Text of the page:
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Nut Trees - clay with limestone

 
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I live in southwest ohio and we have a clay based soil with limestone bedrock. Great for corn, but not so good for some nut trees (like Chestnuts). Black walnut trees and shagbark hickory grow wild here, but I was wondering if I would have any luck with hazelnuts, pine nuts, and/or pecans (or perhaps hicans) with this kind of soil. Any suggestions would be appreciated. I am particularly interested in hazelnuts since I can use them as an understory bush and because they start producing relatively quickly.
 
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Location: NW Mass Zone 4 (5 for optomists)
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Hazels should be fine. I have awful clay and they are growing well here (butternut, not so much.)
 
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Location: Harrisonburg, VA
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We're straight clay on limestone karst topography setup here in the Shenandoah Valley and there are a plethora of Chestnuts making a comeback with the chinese hybrids. I bought two last year from a grower and his "plantation" thrives in our soil. The squirrels are our problem.
 
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Location: North Central Michigan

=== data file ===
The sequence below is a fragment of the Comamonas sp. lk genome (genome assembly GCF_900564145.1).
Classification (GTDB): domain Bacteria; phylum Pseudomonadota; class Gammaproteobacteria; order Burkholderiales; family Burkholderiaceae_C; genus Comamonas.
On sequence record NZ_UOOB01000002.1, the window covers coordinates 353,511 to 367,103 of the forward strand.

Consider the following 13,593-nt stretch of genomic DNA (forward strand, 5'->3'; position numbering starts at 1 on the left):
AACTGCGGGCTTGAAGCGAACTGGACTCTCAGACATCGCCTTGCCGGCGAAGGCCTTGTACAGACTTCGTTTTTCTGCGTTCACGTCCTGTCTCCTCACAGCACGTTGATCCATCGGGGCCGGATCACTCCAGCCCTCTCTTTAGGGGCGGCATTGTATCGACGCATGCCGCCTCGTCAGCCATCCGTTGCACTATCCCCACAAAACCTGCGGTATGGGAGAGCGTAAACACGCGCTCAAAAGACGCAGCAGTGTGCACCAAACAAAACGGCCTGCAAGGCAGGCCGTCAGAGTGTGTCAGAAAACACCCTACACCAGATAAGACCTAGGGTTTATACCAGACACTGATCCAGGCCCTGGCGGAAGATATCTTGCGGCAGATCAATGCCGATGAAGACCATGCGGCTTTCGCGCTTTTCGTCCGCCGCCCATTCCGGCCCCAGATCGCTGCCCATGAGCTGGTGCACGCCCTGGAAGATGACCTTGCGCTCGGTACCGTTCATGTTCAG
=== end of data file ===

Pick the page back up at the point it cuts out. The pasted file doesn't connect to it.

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although all are babies I have black walnut, carpathian walnut, butternut, hickory nut, sweet chestnut, halls hardy almond and hazelnut all growing on our property which is mostly all clay..the stone here is shale or slate..
 
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Pecans tend to like lowland areas.

"Upland soils are suitable for pecan trees if they
have at least 3 feet of friable topsoil and a sandy clay
subsoil that allows free penetration of both water and air."

Check the note about PH.

http://www.ksre.ksu.edu/library/hort2/mf1025.pdf
 
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David Miller wrote:We're straight clay on limestone karst topography setup here in the Shenandoah Valley and there are a plethora of Chestnuts making a comeback with the chinese hybrids.  



Oh boy here i go digging out an 8 year old thread...

My question is, did you get you ph tested? Karst is usually rather alkaline and chestnuts do prefer acidic soil.

Are those chinese hybrids more tolerant for alkaline soil, or am i wrong with my assumption that
karst is generally alkaline?
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